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BBC Wales's Melanie Doel reports
"Funding for the festival has become an important issue"
 real 56k

Sunday, 13 August, 2000, 11:59 GMT 12:59 UK
Jazz festival expects 50,000
Brecon jazz
The festival attracts around 50,000 visitors
Good weather and a strong line up of the world's leading jazz musicians is set to attract record crowds at this year's Brecon Jazz Festival.

But with funding a critical issue and sponsorship down there are calls for the festival - one of the largest in Europe - to receive more grant aid.

The festival - now in its 17th year - is a massive event with 50,000 people expected to cram into Brecon town during the weekend.

It costs a 330,000 to stage with 160,000 of that going on attracting some of the world's top jazz names.

This year, sponsorship is down by more than a half and attempts to get more money from the Arts Council for Wales have failed.

For many businesses - expecially those selling drink and food - the festival is a lifeline to a hardhit rural area.

This year for the first time ever - an economic impact study will assess just how much income the festival generates.

The 17th Brecon Jazz Festival is preparing to welcome the legendary New Orleans pianist and singer Dr John.

One of the largest events of its kind in Europe, the festival boasts a line-up of some of the biggest jazz names in the world.

George Melly
George Melly is included in the festival line-up

But festival organisers are warning of the need for better grant aid.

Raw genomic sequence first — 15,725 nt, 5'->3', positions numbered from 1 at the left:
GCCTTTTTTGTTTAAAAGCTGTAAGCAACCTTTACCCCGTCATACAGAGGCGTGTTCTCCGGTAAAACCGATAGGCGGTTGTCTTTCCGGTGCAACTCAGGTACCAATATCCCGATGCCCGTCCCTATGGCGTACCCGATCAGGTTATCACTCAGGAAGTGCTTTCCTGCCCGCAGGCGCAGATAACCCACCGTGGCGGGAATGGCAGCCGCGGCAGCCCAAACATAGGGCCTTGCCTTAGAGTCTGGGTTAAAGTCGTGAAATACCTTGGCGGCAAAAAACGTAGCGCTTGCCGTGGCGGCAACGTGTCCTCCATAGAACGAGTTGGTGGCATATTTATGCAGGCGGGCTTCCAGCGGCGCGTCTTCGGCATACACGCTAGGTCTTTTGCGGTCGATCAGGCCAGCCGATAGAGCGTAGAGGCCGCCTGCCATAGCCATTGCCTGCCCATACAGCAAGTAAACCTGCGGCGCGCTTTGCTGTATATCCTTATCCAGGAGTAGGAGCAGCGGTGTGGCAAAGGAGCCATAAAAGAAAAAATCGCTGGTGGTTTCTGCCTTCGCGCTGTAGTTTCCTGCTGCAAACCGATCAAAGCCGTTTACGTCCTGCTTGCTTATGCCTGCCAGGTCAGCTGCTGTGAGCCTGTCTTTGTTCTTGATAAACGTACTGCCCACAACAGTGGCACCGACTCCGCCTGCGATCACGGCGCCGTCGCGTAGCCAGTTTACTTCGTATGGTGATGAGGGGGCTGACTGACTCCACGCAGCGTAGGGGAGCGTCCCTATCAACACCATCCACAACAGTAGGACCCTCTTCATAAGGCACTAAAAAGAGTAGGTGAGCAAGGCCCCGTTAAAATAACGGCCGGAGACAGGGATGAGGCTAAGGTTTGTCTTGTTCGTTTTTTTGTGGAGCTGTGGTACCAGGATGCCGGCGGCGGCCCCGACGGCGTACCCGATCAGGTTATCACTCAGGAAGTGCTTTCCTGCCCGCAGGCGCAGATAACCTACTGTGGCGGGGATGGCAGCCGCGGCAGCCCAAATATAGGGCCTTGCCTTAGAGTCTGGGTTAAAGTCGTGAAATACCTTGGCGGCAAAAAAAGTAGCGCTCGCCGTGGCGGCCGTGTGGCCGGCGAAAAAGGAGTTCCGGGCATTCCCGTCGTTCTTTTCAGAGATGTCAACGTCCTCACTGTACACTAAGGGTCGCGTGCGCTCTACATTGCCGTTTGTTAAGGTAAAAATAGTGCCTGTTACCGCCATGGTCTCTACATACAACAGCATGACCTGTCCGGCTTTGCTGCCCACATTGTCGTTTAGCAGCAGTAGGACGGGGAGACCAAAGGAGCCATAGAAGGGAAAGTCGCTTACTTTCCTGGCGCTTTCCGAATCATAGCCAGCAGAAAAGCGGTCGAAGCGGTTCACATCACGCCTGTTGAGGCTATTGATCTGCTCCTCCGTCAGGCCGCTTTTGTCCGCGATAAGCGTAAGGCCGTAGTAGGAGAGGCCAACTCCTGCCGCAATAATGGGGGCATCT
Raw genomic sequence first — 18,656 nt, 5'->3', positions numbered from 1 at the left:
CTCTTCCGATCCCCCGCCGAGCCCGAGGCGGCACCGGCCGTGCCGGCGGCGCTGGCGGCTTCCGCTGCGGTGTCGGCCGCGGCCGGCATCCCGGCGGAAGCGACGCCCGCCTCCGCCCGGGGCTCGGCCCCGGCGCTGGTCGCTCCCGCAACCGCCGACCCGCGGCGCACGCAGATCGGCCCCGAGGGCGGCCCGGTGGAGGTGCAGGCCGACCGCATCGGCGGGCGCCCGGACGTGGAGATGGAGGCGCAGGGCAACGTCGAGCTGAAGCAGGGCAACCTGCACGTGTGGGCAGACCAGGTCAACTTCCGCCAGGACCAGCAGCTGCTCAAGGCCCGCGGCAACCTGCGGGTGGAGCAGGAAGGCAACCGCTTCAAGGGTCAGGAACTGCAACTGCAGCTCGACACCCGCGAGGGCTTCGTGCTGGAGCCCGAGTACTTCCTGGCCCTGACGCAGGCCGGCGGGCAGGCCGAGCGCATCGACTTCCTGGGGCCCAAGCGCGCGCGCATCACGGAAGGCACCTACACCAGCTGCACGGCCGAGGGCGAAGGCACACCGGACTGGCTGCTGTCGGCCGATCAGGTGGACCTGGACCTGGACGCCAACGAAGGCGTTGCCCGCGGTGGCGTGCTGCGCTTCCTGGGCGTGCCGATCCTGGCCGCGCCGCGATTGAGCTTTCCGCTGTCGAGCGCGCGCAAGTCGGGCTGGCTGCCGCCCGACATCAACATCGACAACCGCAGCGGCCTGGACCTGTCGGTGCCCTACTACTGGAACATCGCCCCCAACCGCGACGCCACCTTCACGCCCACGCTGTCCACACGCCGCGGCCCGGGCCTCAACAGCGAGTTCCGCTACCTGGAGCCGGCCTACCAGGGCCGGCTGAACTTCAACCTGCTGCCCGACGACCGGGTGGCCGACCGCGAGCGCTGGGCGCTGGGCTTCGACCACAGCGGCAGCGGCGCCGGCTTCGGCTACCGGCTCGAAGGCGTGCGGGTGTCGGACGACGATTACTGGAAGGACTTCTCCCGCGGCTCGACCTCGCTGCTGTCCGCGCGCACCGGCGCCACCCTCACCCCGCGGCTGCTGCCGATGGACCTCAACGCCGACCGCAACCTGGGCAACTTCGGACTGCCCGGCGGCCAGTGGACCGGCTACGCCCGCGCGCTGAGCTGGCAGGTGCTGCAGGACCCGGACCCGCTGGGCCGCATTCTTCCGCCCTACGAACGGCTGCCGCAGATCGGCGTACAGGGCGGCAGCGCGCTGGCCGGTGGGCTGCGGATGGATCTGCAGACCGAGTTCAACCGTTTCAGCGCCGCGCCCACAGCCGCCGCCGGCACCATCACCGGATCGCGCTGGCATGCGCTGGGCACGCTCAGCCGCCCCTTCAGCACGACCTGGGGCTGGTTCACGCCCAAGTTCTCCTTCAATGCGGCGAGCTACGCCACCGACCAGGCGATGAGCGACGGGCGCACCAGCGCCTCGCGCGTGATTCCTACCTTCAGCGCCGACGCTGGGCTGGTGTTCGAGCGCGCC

They say it has become increasingly difficult to fund the event which lost 60,000 last year.

Now an economic impact study is investigating how much income the festival generates in the area.

Brecon Jazz is a massive festival with 50,000 people expected to cram into the small market town over the next three days.

But it does not come cheap, costing around 330,000 to stage - 160,000 of the money goes on attracting some of the world's top jazz names.

Humble beginnings

The line-up this year includes legendary New Orleans pianist and singer Dr John is along with fellow pianists Lonnie Liston Smith and Kenny Barron. Among the British stars is George Melly and Andy Sheppard.

The event has grown from humble beginnings in 1984, to become one of Europe's premier festivals, securing exclusive UK appearances from major stars.

But this year's sponsorship is down by more than a half and attempts to get more money from Arts Council has failed.

Many local businesses have said that the extra trade is a godsend to a hard-hit rural area.

The economic impact study will, for the first time, assess how much income the festival generates.

But finances apart, the organisers have said that the weekend is promising to be another record year.

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12 Aug 99 | Entertainment
All that jazz in Brecon
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